Now, if you throw a disability into the mix that impairs one socially, disallows one from understanding facial expressions and social cues, and instils a fear of physical intimacy in one that is so crippling that just hugging a member of the opposite sex is a huge challenge, we can see where the problems arise. In less than a week, I’ll be 22 years of age, very much still a spring chicken in the grand scheme of things. When you’re in your 20s, you think you’re an adult and you must be doing something wrong because your life isn’t as together as a normal grownup’s. Really, we’re still children, the only difference is height and the chemicals inside us making our bodies do strange things. But, as I look back on my life up to this point and measure it against most neurotypicals in my age group, I am certainly far behind on the whole romance thing.

As I look to my Facebook feed, it seems that I have various peers who update their status to “in a relationship with…” every other day. Sometimes, couples I’ve known for a long time are getting engaged (although I’m not in any way bitter about that, I’m happy for them and hope it works out), and a shroud of doubt is cast over me. I’ve never had a relationship, not really, nothing that would match up with how I define the word. I’ve never been on a date, something even the most socially inept people that I know can say they’ve done. And while I think that society tends to put far too much emphasis on virginity being a big deal, when you’re rapidly approaching 22 having never had sex, you do start to wonder if having a girlfriend is just something that isn’t in the cards for you. It is frustrating when people I know assume that I mustn’t believe in sex before marriage and that’s why I’m still a virgin. No, I’m just autistic.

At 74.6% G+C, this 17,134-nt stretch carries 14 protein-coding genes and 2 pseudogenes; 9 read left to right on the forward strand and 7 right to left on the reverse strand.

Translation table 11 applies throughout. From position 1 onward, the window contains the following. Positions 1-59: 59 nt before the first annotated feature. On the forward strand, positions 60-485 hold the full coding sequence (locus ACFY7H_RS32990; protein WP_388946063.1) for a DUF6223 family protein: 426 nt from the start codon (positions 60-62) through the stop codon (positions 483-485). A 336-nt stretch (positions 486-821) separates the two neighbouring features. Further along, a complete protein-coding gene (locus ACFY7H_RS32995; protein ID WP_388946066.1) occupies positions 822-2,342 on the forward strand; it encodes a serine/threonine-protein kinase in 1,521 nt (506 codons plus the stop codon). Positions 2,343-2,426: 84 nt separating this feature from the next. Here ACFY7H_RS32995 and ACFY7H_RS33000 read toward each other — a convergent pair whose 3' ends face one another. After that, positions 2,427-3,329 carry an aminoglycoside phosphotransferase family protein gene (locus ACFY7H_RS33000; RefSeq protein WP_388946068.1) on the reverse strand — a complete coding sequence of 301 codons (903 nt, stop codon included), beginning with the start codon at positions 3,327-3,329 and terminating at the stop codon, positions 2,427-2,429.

Expressing myself emotionally is a skill I lack, at least when it comes to talking in person. The Internet is a godsend for people like me, it’s a wonderful communication tool that allows me to choose who I talk to, and how and when it happens. I don’t have to run instructions through my head as I do with a real life encounter. I don’t have to weigh up how long it’s been since I last made eye contact, I don’t have to check to make sure I’m not coming off as rude because of my lack of apparent empathy. I’m very much capable of empathy, but I’m uncomfortable with showing it. So when it comes to communicating with a woman, the fear that most warm-blooded males feel is harshly amplified. Flirting is off the table, simply because it’s like asking me to walk on water. You can talk me through it as much as you like, but to quote Arnie in Terminator 2, it is something I can never do.